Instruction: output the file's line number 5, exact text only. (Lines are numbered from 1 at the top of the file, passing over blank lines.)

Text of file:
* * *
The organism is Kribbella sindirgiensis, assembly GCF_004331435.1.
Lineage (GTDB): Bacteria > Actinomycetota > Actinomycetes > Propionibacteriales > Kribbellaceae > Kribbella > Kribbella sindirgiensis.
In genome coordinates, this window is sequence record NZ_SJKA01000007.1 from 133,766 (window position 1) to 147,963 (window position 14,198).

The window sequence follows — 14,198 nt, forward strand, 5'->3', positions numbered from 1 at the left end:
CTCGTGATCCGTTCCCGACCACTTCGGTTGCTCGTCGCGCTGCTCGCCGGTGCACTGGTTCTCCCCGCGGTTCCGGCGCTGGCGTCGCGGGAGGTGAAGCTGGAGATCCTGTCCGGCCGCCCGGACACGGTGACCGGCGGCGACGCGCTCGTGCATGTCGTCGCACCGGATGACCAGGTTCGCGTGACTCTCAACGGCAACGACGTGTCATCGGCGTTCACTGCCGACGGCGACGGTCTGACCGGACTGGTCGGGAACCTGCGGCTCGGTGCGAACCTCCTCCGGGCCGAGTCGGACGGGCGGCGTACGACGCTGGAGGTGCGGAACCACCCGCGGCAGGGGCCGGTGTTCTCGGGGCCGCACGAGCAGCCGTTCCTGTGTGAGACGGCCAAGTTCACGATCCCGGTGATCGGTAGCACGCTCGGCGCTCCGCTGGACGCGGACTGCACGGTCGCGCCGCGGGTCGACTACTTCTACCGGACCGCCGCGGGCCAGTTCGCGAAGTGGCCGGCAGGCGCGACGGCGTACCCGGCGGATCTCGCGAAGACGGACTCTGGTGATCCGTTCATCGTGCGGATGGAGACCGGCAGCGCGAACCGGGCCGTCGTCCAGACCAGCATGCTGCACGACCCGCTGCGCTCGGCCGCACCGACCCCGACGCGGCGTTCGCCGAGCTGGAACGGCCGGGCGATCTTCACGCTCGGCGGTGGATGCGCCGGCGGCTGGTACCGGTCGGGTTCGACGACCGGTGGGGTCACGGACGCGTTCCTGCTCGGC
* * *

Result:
CTCGTGATCCGTTCCCGACCACTTCGGTTGCTCGTCGCGCTGCTCGCCGGTGCACTGGTTCTCCCCGCGGTTCCGGCGCTGGCGTCGCGGGAGGTGAAGCTGGAGATCCTGTCCGGCCGCCCGGACACGGTGACCGGCGGCGACGCGCTCGTGCATGTCGTCGCACCGGATGACCAGGTTCGCGTGACTCTCAACGGCAACGACGTGTCATCGGCGTTCACTGCCGACGGCGACGGTCTGACCGGACTGGTCGGGAACCTGCGGCTCGGTGCGAACCTCCTCCGGGCCGAGTCGGACGGGCGGCGTACGACGCTGGAGGTGCGGAACCACCCGCGGCAGGGGCCGGTGTTCTCGGGGCCGCACGAGCAGCCGTTCCTGTGTGAGACGGCCAAGTTCACGATCCCGGTGATCGGTAGCACGCTCGGCGCTCCGCTGGACGCGGACTGCACGGTCGCGCCGCGGGTCGACTACTTCTACCGGACCGCCGCGGGCCAGTTCGCGAAGTGGCCGGCAGGCGCGACGGCGTACCCGGCGGATCTCGCGAAGACGGACTCTGGTGATCCGTTCATCGTGCGGATGGAGACCGGCAGCGCGAACCGGGCCGTCGTCCAGACCAGCATGCTGCACGACCCGCTGCGCTCGGCCGCACCGACCCCGACGCGGCGTTCGCCGAGCTGGAACGGCCGGGCGATCTTCACGCTCGGCGGTGGATGCGCCGGCGGCTGGTACCGGTCGGGTTCGACGACCGGTGGGGTCACGGACGCGTTCCTGCTCGGC